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    What Does a Variable Frequency Drive Do?

    April 5, 2019 | Energy Management, Facility Management

    A variable frequency drive, or VFD, is “a type of motor controller that drives an electric motor by varying the frequency and voltage supplied to the electric motor,” according to VFDs. It is usually used for running an air conditioning motor at variable speeds or ramping up their speed to give them a smooth startup. They work by adjusting the frequency of the motor to adjust the revolutions per minute.

    Why would you need a machine to adjust motor speeds?

    Many ACs run on three-phase power now. The opposite of it is direct-on-line (DOL) operation, where motor runs at full speed regardless of the demand. Obviously, DOL operation will waste some extra energy when the demand is lower. However, a main drawback of three-phase power is that it can only run at one speed. In order to compensate for this disadvantage, VFD was created in the 1980s to efficiently run the AC motor at different speeds.

    A VFD can convert the voltage to change the frequency of the AC motor, which is also known as the speed control. The reasons why we want to adjust the motor speed are, according to Danfoss:

    • Save energy and improve system efficiency
    • Convert power in hybridization applications
    • Match the speed of the drive to the process requirements
    • Match the torque or power of a drive to the process requirements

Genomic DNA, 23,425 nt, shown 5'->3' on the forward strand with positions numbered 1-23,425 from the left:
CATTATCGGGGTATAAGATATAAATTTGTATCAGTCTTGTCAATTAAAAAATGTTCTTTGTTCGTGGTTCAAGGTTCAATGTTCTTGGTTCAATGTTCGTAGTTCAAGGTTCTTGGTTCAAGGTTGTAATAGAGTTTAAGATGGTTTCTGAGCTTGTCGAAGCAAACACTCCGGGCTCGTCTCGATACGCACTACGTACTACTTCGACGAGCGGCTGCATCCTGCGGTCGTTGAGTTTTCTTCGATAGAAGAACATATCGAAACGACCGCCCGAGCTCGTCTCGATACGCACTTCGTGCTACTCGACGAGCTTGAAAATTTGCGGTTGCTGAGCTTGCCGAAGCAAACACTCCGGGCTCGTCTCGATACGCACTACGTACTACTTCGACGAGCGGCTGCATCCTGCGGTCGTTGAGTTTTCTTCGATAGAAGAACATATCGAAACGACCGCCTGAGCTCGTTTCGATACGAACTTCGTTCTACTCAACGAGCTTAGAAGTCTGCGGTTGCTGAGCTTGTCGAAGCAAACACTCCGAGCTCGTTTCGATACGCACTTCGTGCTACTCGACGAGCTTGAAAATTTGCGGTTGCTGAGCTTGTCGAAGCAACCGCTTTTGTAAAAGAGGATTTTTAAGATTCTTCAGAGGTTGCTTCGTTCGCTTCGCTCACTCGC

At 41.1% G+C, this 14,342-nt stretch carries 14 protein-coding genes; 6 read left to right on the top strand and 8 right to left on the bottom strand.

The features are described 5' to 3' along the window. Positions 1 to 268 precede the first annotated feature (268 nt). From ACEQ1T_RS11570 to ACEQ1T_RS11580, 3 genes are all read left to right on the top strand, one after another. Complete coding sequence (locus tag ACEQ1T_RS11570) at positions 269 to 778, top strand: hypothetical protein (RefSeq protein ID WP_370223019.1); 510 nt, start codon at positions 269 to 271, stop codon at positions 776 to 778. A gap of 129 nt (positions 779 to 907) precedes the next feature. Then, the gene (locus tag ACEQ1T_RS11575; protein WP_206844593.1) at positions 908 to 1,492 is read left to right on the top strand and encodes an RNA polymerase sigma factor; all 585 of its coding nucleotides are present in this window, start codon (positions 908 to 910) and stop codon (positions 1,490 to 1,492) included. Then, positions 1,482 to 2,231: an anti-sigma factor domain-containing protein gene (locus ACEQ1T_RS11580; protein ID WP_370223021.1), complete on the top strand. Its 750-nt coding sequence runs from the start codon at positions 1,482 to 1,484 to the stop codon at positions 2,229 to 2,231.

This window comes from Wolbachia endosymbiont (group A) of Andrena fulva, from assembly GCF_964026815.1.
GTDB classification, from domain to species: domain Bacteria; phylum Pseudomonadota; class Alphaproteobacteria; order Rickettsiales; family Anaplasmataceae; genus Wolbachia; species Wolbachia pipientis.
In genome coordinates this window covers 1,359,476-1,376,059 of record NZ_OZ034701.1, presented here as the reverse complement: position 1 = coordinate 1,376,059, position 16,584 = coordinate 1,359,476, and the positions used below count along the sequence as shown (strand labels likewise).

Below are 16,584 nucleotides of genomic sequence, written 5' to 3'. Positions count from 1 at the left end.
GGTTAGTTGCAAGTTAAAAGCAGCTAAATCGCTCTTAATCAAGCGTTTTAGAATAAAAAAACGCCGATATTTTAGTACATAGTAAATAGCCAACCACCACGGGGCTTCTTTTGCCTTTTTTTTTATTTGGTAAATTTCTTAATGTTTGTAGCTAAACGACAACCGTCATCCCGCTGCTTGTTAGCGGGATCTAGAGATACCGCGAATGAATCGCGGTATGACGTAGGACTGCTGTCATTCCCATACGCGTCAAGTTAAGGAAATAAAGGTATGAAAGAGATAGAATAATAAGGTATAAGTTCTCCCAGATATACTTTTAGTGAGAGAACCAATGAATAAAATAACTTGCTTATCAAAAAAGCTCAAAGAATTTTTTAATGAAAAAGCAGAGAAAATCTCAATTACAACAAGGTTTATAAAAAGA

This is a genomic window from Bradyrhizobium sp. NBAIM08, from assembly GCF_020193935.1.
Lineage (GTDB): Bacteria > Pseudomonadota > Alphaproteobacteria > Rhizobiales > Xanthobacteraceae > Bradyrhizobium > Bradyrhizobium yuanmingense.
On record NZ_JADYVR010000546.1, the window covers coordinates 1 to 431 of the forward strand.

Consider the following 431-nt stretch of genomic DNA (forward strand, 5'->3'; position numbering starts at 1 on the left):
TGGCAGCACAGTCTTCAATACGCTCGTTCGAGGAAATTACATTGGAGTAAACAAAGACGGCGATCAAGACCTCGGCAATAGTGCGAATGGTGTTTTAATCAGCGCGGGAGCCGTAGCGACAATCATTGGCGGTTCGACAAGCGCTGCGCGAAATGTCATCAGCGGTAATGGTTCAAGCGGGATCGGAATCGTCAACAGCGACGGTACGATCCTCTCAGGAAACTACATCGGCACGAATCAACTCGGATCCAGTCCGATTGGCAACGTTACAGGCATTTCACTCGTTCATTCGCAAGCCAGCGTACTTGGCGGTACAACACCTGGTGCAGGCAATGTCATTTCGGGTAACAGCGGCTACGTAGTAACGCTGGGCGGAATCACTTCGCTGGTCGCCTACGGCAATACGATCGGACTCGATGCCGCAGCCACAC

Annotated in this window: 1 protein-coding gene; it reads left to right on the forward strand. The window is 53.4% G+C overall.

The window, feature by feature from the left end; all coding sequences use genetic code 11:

• Improve the working environment
    • Lower noise levels from fans and pumps
    • Reduce mechanical stress on machines to extend their lifetime
    • Shave peak consumption to avoid peak-demand prices and reduce the motor size required

    Benefits of VFD

    Since the VFD was invented, many improvements have been made to it. For example, nowadays, VFDs have integrated networking and diagnostic capabilities to better control performance and increase productivity, making it easier to control and more efficient. According to Danfoss, VFD can commonly save about 40% of the energy, compared to the DOL operation.

    Thus, the advantages of VFD are:

    • Energy savings
    • Intelligent motor control
    • Reduction of peak-current drawn
    • Foster a comfortable working environment
    • Control starting current
    • Reduced power line disturbances
    • Lower power demand on start
    • Controlled acceleration
    • Adjustable operating speed
    • Adjustable torque limit
    • Controlled stopping
    • Reverse operation
    • Elimination of mechanical drive components

    Because of all of the benefits VFD brings, the applications of it account for 75% of all drives operating globally, according to Danfoss. The most common uses of VFD are in fans, pumps, and compressors. But it is also suitable to almost all motor controllers that required voltage change.

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